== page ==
Spices have been used to flavour dishes and to provide medicinal properties since man began to cook over fires. These highly pungent, nutritionally dense and prized ingredients come from seeds, leaves, roots and berries, and they are used in tiny amounts to provide flavour, scent, colour, vitamins and minerals.
Spices can be sweet and savoury, and many are associated with certain cuisines and dishes. For example, a Moroccan tagine would never taste authentic without cumin, German sausage relies on smoked paprika and Indian dishes gain their warmth, colour and flavour from turmeric.
The history of spices
Historians have found evidence of spice use since man's very beginnings. From Biblical times, these ingredients were becoming highly prized. Over the centuries, spice would be used as a currency to trade, for religious ceremonies, to ward off evil spirits, for burial rituals and to help preserve food. Ancient spice jars have been found containing favourites such as cinnamon and saffron; both of which are referenced in The Bible.
In Ancient Egypt spices were used widely, and garlic and onion were particularly valued. Labourers building Egyptian pyramids consumed both to build their strength and vigour, and spice jars containing coriander, pepper, cumin and fennel were found buried along with Kings. The Egyptians also cooked regularly with cinnamon and cardamon which they imported from Ethiopia.
Ancient China was also associated heavily with spice use. The Chinese used cassia for medicinal purposes and third-century courtiers gargled with cloves to keep their breath fresh. By the fifth century, the Chinese were also growing spices in pots and carrying them on long boat journeys. Other cultures from across the globe grew their own use of spices depending on their local climates and topography. For example, Mediterranean cooking has long used tarragon, basil, oregano and thyme. Mexico pioneered the use of vanilla in their prized hot chocolate, made with raw cacao for health and vitality.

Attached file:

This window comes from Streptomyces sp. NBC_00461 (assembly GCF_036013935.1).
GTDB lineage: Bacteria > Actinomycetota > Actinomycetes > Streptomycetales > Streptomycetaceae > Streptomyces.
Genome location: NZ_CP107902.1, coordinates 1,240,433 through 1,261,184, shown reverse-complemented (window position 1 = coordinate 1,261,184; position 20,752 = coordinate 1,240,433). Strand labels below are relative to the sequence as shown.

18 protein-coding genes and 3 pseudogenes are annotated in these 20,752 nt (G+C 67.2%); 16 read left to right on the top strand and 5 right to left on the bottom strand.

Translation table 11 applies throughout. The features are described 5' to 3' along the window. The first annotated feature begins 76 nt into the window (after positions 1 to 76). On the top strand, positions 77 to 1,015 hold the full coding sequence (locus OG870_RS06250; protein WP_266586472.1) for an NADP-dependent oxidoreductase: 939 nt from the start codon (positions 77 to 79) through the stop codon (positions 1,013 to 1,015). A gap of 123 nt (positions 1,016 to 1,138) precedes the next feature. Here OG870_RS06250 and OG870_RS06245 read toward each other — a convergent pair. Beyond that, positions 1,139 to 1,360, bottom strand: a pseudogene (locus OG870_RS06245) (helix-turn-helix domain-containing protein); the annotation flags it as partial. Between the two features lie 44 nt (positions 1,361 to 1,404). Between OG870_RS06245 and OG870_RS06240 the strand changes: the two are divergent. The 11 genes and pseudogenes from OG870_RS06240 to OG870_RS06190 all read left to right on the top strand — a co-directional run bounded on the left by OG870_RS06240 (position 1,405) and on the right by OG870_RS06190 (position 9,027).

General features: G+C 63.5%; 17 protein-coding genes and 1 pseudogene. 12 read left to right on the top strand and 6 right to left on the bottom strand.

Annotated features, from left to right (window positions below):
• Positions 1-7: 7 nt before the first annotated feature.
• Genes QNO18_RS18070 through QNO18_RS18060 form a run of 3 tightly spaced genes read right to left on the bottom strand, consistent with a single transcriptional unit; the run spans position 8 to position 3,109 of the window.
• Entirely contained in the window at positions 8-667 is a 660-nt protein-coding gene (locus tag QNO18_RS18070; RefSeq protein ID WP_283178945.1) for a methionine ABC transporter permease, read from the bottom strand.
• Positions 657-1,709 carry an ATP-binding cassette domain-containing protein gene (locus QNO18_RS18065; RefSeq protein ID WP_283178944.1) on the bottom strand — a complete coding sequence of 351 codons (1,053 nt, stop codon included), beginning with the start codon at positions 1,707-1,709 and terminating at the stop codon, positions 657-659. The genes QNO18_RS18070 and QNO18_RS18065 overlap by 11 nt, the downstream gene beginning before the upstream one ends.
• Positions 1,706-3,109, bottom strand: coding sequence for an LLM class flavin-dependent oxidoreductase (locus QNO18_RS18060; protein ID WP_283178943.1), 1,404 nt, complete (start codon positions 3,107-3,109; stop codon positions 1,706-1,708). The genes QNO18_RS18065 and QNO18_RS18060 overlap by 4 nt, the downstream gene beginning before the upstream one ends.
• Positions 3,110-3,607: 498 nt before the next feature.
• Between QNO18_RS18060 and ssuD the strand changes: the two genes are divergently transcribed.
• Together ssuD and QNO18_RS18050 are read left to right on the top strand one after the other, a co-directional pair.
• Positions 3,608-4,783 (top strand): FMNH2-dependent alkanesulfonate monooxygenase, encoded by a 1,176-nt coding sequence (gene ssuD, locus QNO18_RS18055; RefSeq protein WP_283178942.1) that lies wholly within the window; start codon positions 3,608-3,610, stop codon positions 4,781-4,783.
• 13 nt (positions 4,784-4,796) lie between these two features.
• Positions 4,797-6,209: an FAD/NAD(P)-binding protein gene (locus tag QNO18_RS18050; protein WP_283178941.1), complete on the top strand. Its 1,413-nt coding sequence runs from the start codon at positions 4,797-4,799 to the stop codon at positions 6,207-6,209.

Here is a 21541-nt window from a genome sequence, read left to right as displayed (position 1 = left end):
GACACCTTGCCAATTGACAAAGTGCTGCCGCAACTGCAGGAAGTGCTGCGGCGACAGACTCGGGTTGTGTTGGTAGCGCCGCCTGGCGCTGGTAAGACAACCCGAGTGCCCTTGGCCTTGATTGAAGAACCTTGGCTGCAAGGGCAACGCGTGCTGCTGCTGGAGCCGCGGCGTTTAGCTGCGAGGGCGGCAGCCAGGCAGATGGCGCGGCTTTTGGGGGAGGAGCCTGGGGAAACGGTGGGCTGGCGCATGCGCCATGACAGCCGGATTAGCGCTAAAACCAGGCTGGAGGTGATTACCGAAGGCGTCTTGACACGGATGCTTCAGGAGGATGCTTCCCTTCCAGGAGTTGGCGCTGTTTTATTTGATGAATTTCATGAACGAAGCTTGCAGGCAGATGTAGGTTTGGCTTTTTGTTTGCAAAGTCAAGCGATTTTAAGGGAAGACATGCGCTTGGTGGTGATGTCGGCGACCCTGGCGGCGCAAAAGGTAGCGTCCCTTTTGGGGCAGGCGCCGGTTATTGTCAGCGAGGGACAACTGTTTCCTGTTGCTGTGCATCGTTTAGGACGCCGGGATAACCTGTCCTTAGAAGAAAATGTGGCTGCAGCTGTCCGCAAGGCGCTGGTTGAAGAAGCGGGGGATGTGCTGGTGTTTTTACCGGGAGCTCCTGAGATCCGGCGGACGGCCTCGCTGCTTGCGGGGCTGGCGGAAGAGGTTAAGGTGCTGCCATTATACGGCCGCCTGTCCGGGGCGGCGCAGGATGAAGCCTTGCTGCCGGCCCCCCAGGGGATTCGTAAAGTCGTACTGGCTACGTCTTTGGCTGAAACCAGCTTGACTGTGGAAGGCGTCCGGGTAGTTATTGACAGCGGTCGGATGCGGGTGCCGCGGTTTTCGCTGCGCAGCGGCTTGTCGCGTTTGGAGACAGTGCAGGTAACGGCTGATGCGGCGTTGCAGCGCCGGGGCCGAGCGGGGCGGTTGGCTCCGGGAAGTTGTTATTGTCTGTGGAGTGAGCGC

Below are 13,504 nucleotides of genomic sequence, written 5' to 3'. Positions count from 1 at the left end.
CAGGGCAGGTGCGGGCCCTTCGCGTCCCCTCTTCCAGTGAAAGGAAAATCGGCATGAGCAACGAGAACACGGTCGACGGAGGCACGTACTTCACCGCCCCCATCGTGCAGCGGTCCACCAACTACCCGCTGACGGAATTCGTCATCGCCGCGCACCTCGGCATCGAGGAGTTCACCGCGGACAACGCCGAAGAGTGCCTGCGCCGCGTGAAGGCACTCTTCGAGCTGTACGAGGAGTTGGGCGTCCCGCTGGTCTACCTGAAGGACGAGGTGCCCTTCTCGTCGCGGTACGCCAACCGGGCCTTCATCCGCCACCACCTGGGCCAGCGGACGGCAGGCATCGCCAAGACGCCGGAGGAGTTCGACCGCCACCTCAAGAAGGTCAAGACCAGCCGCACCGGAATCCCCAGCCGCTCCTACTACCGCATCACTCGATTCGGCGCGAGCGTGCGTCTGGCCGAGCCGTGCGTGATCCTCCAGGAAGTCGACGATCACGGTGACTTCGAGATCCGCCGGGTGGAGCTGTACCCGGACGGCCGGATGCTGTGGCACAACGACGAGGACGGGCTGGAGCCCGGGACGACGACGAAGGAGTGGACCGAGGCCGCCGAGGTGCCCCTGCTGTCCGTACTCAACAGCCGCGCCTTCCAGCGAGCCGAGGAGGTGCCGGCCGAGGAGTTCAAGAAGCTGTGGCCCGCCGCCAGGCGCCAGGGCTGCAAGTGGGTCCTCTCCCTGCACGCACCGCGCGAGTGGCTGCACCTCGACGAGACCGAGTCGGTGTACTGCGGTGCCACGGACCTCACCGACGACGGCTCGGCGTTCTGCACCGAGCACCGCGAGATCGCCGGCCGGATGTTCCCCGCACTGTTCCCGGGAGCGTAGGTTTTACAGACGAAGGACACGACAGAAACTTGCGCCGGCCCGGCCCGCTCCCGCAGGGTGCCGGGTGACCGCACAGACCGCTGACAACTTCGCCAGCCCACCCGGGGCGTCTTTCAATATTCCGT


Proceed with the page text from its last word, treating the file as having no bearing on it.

In the ancient and middle ages, the spice trade was heavily monopolized and protected. However today, spice commerce is highly decentralised and species are used across the world to add flavour and for the nutritional benefits. In fact spice use is so ubiquitous that astronauts even have certain spices blended into their food. This was first carried out in 1982 as part of the United States space shuttle program. Today's home cooks are keen to experience food from different ethnic cultures, and spice usage is growing exponentially. In fact chilli pepper and ginger are just two spices that are now used more frequently than ever before. Many people are also taking spice blends to benefit their health. For example, different teas, tinctures and supplements are used to manage weight, boost cognition and help heart function. This willingness to experiment in the kitchen is opening up a new world of spices, which are now used in everything from health tinctures to traditional beauty preparations. An example of this is the ancient Indian system of Ayurveda, which uses spices to balance out every person's dosha, or physical and mental type.
Getting the most from spices
A spice blend can completely change the flavour and profile of your food. Consider the addition of a BBQ rub to your meat for example, or the use of cardamom, ginger and aniseed in a spicy mug of chai. Different cuisines rely on different spice blends, and have often created their own delicious combinations, such as Ras-al-hanout in Moroccan cooking. This blend varies from kitchen to kitchen and according to taste, and it combines ginger, cardamon, mace, cinnamon, allspice, coriander, nutmeg, turmeric, pepper, anise seed and cloves. Garam masala is blended between kitchens in India for Indian cuisine. Again, the exact recipe will depend on the cook's preference but the blend features in nearly all curry dishes and provides a rich, warming flavour with incredible depth.
You can easily make your own spice blends with a pestle and mortar, and then store them in a spice jar. Spice glass jars are a good choice, as the glass will not absorb the aromas or flavour of the spices and so you can reuse them almost endlessly. It's best to store spice jars away from light and heat, as the volatile oils in spice can degrade very quickly. Many cooks will prefer to store raw spices in glass spice glass jars before they are needed, and then prepare them at the point of cooking. As an example, you could store cinnamon sticks and then break them into your liquid as you prepare a recipe.
Stock up at Wares
Whether you need a single spice jar or a bulk order of glass spice jars, Wares of Knutsford is your first choice for a large and competitively priced product range coupled with superb service. We pride ourselves on offering excellent customer satisfaction, and we have a very loyal customer base as a result. Follow us on social media and sign up to our newsletter for all of the latest news, product releases and special offers and look out for our special delivery rates on bulk orders for small businesses.